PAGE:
Close

No Reason to Fear Blood

Martin L. Young Jr. |

CONCORD, N.C. — I have addressed blood stains previously, but the phone calls and e-mails keep coming. There is no reason to fear any stain, especially this protein stain that almost every formulator of chemical tools has given full attention.

Whether a small drop or a stain saturating half the garment, blood must be removed while causing the least disturbance to the fabric and dye. Various methods are available, and failing to fully remove a blood stain should be the rare exception.

Those of you that have followed this column will remember the white linen dress: a gift to a young woman, the automobile accident that breaks her nose, and the blood that pours down the front of a “Dry Clean Only” garment. I was happy that I had some enzyme digester and the confidence to use it.

Large amounts of blood will require hours of spotting at the board. The enzyme digester bath is the perfect blood-removal tool, if the garment will allow immersion in water.

Place warm water in a container large enough to allow the garment to move freely; using an insulated drink cooler dedicated to this purpose is an effective way to proceed.

Use approximately 1 oz. of powder digester for every 2 gal. of warm (120 F) water; water that is too hot will ruin the effects of the digesting enzyme. Agitate the solution to dissolve the powder. Submerge the garment and allow it to soak, checking on its status from time to time, until the blood has been dissolved. An enzyme digester bath takes little effort and produces excellent results.

An enzyme digester can easily be used on smaller stains at the spotting board. It is especially effective to soften or remove “old” blood stains that have turned from red to dark brown. Flush the stain with steam to moisten and heat the area. Apply the enzyme digester to the stain, cover it with a warm, moist towel, then set the garment aside for at least 30 minutes. With time, new blood disappears, and aged blood loosens to enable removal with a protein chemical tool.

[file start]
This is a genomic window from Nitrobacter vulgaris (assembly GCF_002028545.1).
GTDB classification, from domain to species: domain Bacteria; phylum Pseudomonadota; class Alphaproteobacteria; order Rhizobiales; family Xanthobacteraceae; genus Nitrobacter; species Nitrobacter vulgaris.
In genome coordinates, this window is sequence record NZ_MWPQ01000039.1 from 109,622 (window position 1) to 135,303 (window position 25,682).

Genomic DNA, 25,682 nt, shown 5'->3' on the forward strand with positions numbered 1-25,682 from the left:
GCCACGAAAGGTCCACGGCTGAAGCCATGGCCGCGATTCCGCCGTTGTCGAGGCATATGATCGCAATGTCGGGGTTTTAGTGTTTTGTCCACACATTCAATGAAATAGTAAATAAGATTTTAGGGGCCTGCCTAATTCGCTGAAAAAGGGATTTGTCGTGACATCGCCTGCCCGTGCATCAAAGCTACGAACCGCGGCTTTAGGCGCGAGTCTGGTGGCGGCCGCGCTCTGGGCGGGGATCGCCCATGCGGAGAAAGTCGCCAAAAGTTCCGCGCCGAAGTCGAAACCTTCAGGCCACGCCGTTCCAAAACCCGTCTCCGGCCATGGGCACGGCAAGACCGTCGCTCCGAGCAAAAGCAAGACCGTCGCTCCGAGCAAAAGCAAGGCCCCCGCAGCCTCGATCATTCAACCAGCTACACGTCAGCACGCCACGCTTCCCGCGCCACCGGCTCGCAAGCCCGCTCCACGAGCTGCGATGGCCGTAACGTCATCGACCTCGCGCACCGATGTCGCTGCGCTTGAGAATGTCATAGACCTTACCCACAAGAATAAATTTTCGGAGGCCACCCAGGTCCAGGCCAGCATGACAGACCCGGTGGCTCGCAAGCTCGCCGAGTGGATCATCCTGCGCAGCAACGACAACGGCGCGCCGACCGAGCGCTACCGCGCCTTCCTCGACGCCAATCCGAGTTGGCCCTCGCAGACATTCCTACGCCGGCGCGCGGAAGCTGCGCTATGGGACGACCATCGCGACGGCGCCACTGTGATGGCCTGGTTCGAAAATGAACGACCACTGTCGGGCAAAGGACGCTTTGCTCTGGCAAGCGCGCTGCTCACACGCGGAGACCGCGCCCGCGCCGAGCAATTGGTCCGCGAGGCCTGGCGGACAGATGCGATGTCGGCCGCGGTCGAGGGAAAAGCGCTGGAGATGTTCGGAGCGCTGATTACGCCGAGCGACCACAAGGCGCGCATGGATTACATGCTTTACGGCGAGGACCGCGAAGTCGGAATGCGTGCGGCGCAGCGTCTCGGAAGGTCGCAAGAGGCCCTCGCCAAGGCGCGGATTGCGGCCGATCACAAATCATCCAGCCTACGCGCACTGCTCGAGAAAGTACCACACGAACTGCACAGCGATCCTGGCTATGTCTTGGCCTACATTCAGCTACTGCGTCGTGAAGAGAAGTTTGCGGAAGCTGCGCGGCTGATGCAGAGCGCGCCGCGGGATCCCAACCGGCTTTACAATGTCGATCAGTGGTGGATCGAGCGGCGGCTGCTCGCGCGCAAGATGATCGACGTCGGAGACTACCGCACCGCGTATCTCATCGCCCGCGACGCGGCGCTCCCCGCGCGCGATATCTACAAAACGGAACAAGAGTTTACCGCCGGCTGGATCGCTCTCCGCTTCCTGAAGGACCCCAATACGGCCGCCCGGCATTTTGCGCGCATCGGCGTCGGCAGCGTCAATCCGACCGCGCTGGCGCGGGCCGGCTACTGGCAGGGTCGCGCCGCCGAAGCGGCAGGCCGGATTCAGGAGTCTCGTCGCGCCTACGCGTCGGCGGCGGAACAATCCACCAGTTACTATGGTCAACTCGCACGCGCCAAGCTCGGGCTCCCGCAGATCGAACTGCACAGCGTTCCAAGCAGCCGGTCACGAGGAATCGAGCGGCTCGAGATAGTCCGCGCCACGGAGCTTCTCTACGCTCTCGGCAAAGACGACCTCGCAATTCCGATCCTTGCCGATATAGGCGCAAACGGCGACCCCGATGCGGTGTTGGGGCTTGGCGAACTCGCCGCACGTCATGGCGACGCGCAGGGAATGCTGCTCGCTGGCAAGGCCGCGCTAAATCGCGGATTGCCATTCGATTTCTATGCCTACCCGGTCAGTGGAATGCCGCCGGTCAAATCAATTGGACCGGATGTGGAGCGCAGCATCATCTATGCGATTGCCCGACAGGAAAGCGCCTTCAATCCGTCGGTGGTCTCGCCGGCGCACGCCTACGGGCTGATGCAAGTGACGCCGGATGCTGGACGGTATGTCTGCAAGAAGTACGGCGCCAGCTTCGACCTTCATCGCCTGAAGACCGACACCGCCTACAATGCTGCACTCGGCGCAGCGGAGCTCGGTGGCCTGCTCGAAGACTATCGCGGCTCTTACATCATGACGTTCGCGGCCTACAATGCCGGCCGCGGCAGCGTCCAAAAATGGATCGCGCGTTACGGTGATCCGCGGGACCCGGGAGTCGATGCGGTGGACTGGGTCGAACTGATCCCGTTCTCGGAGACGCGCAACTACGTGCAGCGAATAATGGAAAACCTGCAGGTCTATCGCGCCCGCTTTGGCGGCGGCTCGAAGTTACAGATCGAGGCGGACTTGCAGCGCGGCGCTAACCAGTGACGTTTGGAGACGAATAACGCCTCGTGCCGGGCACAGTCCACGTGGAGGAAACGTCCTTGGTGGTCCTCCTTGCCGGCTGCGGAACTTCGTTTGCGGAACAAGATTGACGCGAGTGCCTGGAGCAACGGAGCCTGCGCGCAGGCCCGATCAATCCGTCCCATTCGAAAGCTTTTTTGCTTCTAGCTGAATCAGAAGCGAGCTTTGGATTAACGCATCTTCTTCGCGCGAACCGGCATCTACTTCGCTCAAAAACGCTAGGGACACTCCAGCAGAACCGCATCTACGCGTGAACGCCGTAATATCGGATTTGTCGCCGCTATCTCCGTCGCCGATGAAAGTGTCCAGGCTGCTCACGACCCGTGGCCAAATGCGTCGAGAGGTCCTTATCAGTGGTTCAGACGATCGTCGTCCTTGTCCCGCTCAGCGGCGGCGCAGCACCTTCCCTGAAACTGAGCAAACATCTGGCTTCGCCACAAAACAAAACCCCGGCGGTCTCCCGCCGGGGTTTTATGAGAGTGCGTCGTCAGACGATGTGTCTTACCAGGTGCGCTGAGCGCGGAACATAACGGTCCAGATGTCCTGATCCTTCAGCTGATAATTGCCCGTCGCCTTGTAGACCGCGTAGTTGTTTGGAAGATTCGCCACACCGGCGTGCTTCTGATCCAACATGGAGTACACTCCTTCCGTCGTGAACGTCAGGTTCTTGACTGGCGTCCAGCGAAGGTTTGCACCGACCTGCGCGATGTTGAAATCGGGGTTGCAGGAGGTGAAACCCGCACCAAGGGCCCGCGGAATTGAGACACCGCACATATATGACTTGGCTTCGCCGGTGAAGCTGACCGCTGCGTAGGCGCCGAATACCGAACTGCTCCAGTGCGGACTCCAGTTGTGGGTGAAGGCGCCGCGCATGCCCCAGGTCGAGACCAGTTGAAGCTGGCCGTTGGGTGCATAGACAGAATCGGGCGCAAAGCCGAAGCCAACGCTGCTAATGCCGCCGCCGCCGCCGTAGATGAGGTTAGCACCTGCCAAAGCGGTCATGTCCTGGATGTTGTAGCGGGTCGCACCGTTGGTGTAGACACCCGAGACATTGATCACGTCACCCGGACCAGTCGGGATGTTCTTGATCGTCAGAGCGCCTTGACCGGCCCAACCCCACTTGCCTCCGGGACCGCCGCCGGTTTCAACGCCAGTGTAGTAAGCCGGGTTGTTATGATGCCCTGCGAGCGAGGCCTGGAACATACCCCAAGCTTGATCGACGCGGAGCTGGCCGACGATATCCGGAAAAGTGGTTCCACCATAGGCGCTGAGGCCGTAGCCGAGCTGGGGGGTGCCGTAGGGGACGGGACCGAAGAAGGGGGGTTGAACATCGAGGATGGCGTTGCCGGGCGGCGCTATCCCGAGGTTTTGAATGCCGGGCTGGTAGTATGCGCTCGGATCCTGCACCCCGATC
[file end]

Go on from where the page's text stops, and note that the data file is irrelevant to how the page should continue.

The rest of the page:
Follow standard protein protocol to remove blood stains. Place the stain over the vacuum nose and flush with steam, then pull over the solid part of the board and apply NSD and light mechanical action. Move back to the vacuum nose and flush again with steam, which should loosen the stain to some extent. Place the stain over the solid part and apply a protein chemical tool and light mechanical action, then move back to the vacuum nose and flush with steam.

If any traces remain, move the stain back to the solid part and apply the protein formula, or a stronger version if the dye will allow, and light mechanical action. Stronger protein formulations will usually have a hint of ammonia and should be used with a level of caution. If traces of blood remain, it will be necessary to use spot bleaching.

Bleach is not a dirty word and should not cause you fear. After taking the precaution of testing on an inside seam, place a drop of 3% hydrogen peroxide (which can be purchased at most drug stores or supermarkets) on the last traces of blood. If staining remains after about a minute, heat the area with a light fogging from the steam gun. Flush with steam and evaluate your progress.

If traces of blood remain, place the stain over the solid part of the spotting board. Place a small amount of sodium perborate on top of the stain, then two or three drops of protein formula on top of that to saturate the powder. Fog the sodium perborate with steam so that the powder appears to “melt” through the stain, then place the area over the vacuum nose and flush away any powder than remains. Neutralize the bleach with a few drops of acetic acid and flush with steam.

Blood is not a difficult stain to remove if you proceed step by step from enzyme digester to protein chemical tools to bleach. Follow the protocol and you will find success.

About the author

Martin L. Young Jr.

Industry Consultant and Trainer

Martin L. Young Jr. has been an industry consultant and trainer for the last 18 years, and a member of various stakeholder groups on environmental issues. He is a past president of the North Carolina Association of Launderers & Cleaners (NCALC). He grew up in his parents’ plant in Concord, N.C., Young Cleaners, which he operates to this day. Contact him by phone at 704-786-3011, or via e-mail at mayoung@vnet.net.

Advertisement

Digital Edition

Latest Classifieds

Industry Chatter